In an effort to recover use of his land, Ed Contoski sued the Interior Department for failing to delist, or remove, the eagle from the ESA in the one year allotted under the Act following the proposal to do in 1999. Contoski won his case in August 2006, thereby forcing delisting to occur on June 29, 2007. Delisting should have happened in the early 1990s, when the eagle surpassed its recovery goal of around 3,000 pairs. But, as Contoski's case demonstrates, Interior was in no hurry to delist because the eagle has been an effective land-use control tool. By the time delisting finally occurs this week, the population will have exceeded 10,000 pairs.

Even though delisting is supposed to mean the ESA's regulations no longer apply, this is not going to be the case for the bald eagle because the FWS has essentially cut-and-pasted the ESA's land-use controls to the Bald and Golden Eagle Protection Act (BGEPA). Congress passed the BGEPA in 1940, and subsequently amended it, to prevent direct persecution—shooting, poisoning, etc.—to bald and golden eagles. Yet the FWS's cut-and-paste job extended ESA-like land-use controls to: bald eagles in the lower 48 states; bald eagles in Alaska, where they've never had this "benefit"; and golden eagles in the lower 48 and Alaska. All of this represents such a massive expansion of the regulatory and geographic reach of the BGEPA that it is tantamount to amending the law. Under the Constitutional doctrine of separation of powers, only Congress is allowed to do this.

Delisting should mean the end of nightmares for landowners like Ed Contoski, but this likely will not be case due to the BGEPA.

The callous disregard shown to Contoski is all the more shameful because Ed is a proud American who honorably served in the military. And the thanks he got was for the federal government to use the bald eagle to violate his Constitutional property rights. According to the Fifth Amendment, "nor shall private property be taken for public use, without just compensation." But for people like Ed Contoski, whose land has been turned into defacto federal wildlife refuges and yet have not been compensated, these words ring hollow.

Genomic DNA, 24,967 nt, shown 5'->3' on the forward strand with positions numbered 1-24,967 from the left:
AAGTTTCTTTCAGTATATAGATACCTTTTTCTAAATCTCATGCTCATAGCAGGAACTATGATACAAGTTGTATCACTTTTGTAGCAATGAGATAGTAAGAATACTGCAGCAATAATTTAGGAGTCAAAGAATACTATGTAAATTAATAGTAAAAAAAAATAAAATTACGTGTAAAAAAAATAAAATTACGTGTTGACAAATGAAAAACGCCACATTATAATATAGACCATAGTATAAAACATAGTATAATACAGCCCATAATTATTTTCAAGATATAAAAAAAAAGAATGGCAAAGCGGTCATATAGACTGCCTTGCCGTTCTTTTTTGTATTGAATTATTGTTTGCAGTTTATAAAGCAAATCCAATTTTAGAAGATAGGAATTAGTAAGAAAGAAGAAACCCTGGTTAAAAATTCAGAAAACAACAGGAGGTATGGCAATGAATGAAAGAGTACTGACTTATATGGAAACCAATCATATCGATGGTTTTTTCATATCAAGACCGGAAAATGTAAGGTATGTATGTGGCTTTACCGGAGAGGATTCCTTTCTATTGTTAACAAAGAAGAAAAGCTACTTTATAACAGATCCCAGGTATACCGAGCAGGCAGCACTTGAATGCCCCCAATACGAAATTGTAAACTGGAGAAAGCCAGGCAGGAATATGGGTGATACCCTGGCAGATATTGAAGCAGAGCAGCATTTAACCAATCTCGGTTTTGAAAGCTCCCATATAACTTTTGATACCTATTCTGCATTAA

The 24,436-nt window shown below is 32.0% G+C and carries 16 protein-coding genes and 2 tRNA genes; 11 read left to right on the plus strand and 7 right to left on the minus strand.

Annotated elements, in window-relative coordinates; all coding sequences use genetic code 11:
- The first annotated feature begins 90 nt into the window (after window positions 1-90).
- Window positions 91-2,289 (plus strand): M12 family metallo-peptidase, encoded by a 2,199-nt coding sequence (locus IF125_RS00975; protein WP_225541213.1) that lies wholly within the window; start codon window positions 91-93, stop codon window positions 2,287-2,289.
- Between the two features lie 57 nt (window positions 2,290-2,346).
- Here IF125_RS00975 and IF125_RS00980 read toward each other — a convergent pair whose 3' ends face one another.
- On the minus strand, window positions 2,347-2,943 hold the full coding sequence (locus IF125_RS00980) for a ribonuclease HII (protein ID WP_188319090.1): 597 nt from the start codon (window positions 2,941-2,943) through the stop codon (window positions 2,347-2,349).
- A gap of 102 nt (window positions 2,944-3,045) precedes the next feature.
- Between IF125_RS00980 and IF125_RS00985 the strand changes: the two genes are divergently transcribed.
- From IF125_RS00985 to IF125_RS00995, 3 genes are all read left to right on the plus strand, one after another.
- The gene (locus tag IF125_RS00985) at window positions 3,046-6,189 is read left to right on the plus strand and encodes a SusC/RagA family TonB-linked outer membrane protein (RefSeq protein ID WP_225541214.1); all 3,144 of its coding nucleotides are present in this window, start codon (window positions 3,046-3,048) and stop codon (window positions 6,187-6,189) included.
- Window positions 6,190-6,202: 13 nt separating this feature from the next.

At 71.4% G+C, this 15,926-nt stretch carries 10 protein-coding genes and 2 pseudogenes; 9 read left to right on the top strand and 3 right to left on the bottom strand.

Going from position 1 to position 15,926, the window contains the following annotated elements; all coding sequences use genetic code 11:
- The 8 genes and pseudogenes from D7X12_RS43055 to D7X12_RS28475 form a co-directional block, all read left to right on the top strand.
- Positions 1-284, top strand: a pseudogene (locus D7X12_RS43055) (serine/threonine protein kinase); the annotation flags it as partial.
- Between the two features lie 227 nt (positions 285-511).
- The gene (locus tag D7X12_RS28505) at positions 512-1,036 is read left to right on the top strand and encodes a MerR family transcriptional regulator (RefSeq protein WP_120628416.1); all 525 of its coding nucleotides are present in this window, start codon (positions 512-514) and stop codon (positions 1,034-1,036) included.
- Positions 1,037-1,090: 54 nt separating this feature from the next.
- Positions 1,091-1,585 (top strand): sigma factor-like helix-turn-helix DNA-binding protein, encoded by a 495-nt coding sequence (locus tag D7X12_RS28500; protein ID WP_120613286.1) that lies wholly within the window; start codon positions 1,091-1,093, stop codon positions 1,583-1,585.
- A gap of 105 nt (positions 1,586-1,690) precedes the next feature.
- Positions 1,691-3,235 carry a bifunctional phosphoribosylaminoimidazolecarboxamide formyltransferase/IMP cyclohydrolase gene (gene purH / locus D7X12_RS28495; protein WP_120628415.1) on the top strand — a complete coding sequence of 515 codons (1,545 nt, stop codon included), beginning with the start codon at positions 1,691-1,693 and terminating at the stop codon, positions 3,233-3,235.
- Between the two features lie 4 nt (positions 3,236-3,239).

There are many, many landowners like Ed Contoski across the country. They are not afraid of bald eagles, or whatever endangered species they harbor on their land. They are, however, afraid of the Feds and the ESA's harsh penalties. As a result, landowners across this country have been turned into unwitting enemies of endangered species, and the ESA is likely causing more harm than good.

This need not be. America has a long and proud tradition of private wildlife conservation that should serve as a roadmap for a new approach to conservation. The bison was saved from extinction by a handful of private citizens who rounded up the remaining stragglers in the late 1800s. Offspring of these bison account for almost all the 300,000 currently alive in the U.S. This proud legacy of private conservation continues today and is why nearly 80% of species listed under the ESA are found either totally or partially on private land, which is more than any public land ownership category.

Private landowners are the soul of American conservation. The time has come for Congress to acknowledge this by changing the ESA so that it no longer threatens people's property rights, thereby removing the major hurdle to effective endangered species conservation. "Reforms," such as Habitat Conservation Plans, Safe Harbors, Candidate Conservation Agreements, Private Stewardship Grants, and the use of sound science, merely place a velvet glove over an iron fist. The ESA does not need gimmicks; it needs a fundamentally new approach that removes the Act's punitive regulations, thereby tapping the enormous reservoir of goodwill towards wildlife that exists among America's landowners.

Just as this country learned over 30 years ago that ending compulsory military service led to higher quality armed services, today it needs to apply this lesson to endangered species. But so long as endangered species conservation is achieved through compulsion, the results will fall far short of what could be accomplished with the willing cooperation of U.S. landowners. Until this happens, the ESA will continue to reap a bitter harvest and the altruism of America's citizen conservationists will continue to be squandered.

So this July 4th celebrate the return of the bald eagle, and celebrate America's long and proud tradition of private wildlife conservation. But don't dishonor this country's symbol, Constitution, or suffering landowners like Ed Contoski by celebrating the Endangered Species Act.


Brian Seasholes is Director, Endangered Species Project


Print This